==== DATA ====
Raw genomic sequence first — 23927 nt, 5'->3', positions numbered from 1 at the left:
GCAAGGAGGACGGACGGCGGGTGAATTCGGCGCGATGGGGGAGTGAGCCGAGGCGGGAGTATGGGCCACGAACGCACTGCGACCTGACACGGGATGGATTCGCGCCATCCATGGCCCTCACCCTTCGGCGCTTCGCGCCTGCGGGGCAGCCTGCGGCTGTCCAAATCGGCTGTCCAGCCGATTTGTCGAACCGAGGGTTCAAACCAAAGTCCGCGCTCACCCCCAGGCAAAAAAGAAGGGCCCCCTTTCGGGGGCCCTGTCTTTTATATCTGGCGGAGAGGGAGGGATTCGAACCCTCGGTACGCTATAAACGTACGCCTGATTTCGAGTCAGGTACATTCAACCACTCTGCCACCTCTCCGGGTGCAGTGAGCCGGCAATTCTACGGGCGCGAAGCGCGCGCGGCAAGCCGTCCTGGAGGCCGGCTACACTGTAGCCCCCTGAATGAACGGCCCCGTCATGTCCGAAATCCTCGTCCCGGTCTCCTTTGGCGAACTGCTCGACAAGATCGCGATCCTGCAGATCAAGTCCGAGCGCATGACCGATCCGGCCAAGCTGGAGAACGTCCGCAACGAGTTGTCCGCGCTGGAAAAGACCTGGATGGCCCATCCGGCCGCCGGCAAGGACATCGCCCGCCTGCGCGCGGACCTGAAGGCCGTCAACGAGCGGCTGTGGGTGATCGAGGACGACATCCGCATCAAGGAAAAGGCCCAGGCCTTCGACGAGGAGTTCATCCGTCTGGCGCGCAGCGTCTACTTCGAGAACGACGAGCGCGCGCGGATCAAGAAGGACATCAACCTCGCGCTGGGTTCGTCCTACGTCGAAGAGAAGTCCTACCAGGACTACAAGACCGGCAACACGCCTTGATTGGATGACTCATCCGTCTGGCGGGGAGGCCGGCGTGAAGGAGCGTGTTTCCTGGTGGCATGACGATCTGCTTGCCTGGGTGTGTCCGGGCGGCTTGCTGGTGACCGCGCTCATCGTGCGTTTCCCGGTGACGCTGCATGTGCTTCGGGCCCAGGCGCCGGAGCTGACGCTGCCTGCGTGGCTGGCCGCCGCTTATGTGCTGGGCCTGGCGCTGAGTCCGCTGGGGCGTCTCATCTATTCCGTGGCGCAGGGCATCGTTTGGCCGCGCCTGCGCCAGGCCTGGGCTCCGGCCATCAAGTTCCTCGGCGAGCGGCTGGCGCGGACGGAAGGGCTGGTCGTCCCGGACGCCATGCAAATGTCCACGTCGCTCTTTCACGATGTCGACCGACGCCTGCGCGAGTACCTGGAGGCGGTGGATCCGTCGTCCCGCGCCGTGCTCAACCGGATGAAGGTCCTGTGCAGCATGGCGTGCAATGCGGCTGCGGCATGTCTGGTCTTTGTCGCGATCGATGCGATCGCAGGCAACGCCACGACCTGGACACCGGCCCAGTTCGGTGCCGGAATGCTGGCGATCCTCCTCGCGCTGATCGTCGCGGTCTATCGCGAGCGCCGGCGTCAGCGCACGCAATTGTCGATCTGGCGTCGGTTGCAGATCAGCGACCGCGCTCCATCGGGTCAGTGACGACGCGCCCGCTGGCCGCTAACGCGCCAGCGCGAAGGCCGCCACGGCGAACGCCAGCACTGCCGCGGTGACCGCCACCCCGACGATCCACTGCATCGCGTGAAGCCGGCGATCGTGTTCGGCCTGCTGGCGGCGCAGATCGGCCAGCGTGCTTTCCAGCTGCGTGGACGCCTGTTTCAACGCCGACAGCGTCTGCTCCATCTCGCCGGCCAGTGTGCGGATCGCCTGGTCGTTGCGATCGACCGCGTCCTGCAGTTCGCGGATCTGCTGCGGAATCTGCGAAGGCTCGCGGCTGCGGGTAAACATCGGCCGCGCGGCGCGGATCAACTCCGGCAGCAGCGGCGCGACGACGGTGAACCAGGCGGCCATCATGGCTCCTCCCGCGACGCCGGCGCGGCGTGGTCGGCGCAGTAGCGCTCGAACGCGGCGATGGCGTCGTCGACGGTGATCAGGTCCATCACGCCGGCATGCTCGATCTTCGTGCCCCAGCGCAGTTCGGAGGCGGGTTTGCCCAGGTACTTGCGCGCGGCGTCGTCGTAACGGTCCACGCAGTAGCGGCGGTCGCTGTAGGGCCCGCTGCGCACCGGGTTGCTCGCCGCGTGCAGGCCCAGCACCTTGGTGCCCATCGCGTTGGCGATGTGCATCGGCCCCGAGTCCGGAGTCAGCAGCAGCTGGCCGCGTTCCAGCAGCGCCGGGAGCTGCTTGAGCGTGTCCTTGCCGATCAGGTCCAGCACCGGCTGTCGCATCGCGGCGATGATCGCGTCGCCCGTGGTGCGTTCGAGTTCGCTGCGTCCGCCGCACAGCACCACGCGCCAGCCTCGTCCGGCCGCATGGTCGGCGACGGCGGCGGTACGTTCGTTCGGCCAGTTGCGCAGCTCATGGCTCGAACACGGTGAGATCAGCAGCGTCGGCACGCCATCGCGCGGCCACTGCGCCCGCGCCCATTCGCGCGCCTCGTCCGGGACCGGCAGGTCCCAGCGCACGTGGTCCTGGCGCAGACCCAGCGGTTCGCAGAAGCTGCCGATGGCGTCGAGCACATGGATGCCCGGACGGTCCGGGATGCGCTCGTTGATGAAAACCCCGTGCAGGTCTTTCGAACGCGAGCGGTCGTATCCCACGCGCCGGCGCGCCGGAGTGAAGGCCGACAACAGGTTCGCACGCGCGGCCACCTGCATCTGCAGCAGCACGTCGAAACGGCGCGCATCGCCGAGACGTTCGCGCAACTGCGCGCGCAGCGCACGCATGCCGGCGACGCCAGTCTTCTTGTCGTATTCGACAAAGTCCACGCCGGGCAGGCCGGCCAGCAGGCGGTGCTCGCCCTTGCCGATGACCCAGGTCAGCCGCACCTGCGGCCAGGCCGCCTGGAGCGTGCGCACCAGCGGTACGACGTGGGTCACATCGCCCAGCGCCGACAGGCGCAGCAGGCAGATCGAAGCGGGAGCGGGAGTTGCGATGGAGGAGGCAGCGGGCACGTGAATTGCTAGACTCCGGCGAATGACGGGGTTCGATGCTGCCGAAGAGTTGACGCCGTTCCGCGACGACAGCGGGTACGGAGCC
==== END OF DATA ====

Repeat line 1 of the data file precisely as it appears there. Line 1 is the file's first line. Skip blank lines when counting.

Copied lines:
Raw genomic sequence first — 23927 nt, 5'->3', positions numbered from 1 at the left: